The notion of “time until death” can also be applied to notifications; each notification that interrupts us from some other activity should be treated with its own half-life, and should require a specific end objective in order to be worth our time. Developers seeking to create real engagement should be mindful of the feedback that each notification in their app generates with the knowledge that users expect notifications to be a temporary state in an application, and not tied to a long-term time commitment. Push notifications are powerful as developer tools because of their instantaneous nature, helping users stay connected with information as it happens, but also must be wielded responsibly in order to maintain the trust of their user base.
Very thorough analysis by “Pxldot” of Android OS adoption and fragmentation. Unfortunately, it’s looking like ICS is being adopted at an even slower rate than Gingerbread. Google would never admit to it, but judging by the numbers, each subsequent new release of Android doesn’t catch on until the following year, making Gingerbread look like the new XP.
Mike Krahulik and Jerry Holkins continue to innovate in the video game commentary space with their launch of The Penny Arcade Report:
In short the PAR is what we want to see from games journalism. It does not update every twenty minutes. It is not just a source for press releases, and we are not interested in top ten lists. The PAR is focused on longer form journalism with in-depth research and interviews.
Judging by the attention paid to the design and layout and some of the early articles, it looks like it’s going to be another solid addition to their already-successful expo, children’s charity, and webcomic. These are the guys I point to when people ask what video games are good for; their efforts demonstrate that games can not only be considered a form of art, but also real agents of change through their vibrant community of players. Holkins and Krahulik started with nothing, and turned Penny Arcade into one of the most visable and well-known names in the webcomic business. PAR has already made its way to the vaulted halls of my RSS feed aggregator, and I look forward to more content from them.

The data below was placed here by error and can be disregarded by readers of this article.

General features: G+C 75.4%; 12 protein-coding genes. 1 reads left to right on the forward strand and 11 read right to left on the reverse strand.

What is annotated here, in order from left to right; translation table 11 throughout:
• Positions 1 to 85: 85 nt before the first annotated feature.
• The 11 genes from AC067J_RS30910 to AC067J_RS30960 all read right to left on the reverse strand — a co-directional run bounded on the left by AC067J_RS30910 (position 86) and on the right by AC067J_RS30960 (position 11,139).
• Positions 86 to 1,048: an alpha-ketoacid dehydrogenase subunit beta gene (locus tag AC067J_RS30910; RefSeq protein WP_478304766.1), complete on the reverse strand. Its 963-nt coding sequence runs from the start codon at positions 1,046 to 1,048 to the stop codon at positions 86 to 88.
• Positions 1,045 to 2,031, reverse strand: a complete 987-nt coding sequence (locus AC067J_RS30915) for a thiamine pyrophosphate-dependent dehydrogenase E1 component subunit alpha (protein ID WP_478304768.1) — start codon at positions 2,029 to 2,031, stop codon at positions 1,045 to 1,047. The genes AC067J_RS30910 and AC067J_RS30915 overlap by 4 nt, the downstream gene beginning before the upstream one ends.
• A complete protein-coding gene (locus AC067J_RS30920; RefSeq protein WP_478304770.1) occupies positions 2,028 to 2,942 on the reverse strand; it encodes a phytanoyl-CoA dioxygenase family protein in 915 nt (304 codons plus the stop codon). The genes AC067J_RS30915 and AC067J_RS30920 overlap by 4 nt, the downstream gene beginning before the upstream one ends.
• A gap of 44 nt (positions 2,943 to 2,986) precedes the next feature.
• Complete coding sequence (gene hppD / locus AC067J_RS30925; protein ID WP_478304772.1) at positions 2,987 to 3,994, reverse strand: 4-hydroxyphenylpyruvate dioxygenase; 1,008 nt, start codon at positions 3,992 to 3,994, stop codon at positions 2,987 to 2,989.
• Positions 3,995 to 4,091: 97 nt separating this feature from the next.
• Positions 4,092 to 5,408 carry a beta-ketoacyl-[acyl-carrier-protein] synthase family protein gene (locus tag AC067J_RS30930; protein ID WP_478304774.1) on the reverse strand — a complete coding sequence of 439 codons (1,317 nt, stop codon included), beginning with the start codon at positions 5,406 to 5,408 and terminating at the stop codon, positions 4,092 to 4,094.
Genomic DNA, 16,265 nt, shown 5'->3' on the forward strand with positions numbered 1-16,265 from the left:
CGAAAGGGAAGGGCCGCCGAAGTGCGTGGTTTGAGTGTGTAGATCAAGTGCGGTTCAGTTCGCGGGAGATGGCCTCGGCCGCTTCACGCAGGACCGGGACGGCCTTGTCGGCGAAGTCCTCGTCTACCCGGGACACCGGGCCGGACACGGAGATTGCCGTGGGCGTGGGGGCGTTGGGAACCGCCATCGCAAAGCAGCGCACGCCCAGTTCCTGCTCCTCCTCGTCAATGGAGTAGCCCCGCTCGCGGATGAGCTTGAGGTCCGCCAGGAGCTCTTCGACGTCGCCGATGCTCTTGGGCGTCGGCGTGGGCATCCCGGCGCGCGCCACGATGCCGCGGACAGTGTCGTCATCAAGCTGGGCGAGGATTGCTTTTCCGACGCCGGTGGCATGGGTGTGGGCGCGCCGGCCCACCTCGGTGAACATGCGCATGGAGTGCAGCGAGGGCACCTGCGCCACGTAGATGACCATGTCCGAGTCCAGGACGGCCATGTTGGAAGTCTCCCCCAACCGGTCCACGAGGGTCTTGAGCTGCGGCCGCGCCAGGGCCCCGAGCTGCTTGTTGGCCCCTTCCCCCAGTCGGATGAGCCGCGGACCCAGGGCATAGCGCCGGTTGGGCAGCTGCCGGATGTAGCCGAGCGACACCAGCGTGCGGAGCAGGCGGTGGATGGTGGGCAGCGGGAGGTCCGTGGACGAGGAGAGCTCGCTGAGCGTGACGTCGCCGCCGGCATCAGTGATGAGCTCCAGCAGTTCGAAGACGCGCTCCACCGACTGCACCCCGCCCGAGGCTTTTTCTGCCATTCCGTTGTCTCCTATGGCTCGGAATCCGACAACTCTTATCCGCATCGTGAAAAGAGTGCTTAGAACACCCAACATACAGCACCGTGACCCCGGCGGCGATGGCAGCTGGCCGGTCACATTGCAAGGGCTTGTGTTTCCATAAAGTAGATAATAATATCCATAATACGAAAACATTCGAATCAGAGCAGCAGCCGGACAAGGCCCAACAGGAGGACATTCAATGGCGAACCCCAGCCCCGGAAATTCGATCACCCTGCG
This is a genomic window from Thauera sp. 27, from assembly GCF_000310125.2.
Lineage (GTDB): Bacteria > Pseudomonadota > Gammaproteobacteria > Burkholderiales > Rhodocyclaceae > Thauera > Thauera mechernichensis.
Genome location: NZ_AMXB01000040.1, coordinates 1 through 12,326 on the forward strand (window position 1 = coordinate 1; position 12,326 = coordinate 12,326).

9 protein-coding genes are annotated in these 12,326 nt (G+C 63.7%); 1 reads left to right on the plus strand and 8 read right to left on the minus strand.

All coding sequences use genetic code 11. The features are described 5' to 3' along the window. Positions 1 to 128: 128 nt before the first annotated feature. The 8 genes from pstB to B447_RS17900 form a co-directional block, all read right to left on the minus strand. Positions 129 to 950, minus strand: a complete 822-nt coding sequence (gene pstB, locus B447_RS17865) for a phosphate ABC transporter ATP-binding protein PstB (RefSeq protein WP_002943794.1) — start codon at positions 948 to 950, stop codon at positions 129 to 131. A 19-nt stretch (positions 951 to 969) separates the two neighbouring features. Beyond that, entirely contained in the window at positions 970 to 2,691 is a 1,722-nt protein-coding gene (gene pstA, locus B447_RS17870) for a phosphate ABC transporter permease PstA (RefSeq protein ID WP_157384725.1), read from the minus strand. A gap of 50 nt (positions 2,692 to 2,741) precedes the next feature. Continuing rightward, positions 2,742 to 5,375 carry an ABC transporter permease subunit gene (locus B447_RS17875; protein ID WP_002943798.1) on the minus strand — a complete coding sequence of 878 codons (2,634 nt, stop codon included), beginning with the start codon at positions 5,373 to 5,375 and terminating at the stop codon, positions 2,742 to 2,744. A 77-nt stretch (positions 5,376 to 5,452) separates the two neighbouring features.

A nice explanation of one of OS X Mountain Lion’s most significant (if rather mundane) features: Gatekeeper. There is a very fine line between protecting users from malware (read: themselves) and interfering with the overall experience of the OS. Apple has chosen to strengthen their “walled garden” approach by providing the option of only allowing App Store applications to be run, while also appeasing developers working outside the App Store through the use of signed certificates in lieu of explicit Apple approval.
The question is, will this always be the case? The desktop represents a more diverse software ecosystem than mobile, but if the App Store for Mac is able to gain even a fraction of the traction of its iOS counterpart, we could see a fundamental shift in the classification of a true “desktop” application into that of an “app.”
…Steven Sinofsky, president of Windows and Windows Live Division, described the restrictions that Windows on ARM (“WOA”) would impose on its desktop. The built-in Windows apps—including Explorer and Internet Explorer 10—and four Office apps—Word, Excel, PowerPoint, and OneNote—would run on the desktop, but nothing else would. Third-party applications would be prohibited, and there would be no provision to port existing desktop applications to run on the ARM desktop.
I actually don’t think the lack of plugins is that big a deal for WOA. The bigger issue will be the dilemma that is created for developers: since porting is out, is it even worth it to create a WOA version of their application? Apple encountered a similar hurdle when the iPad was first released, but even then, people were still working within the iOS environment. This move by Microsoft strikes me as an effort to provide full office support on their lightweight WOA platform, while still maintaining separation between Metro and full-blown Windows. But giving developers a reason to question the ambiguity in development for your not-yet-released platform isn’t going to win a lot of people over right out of the gate.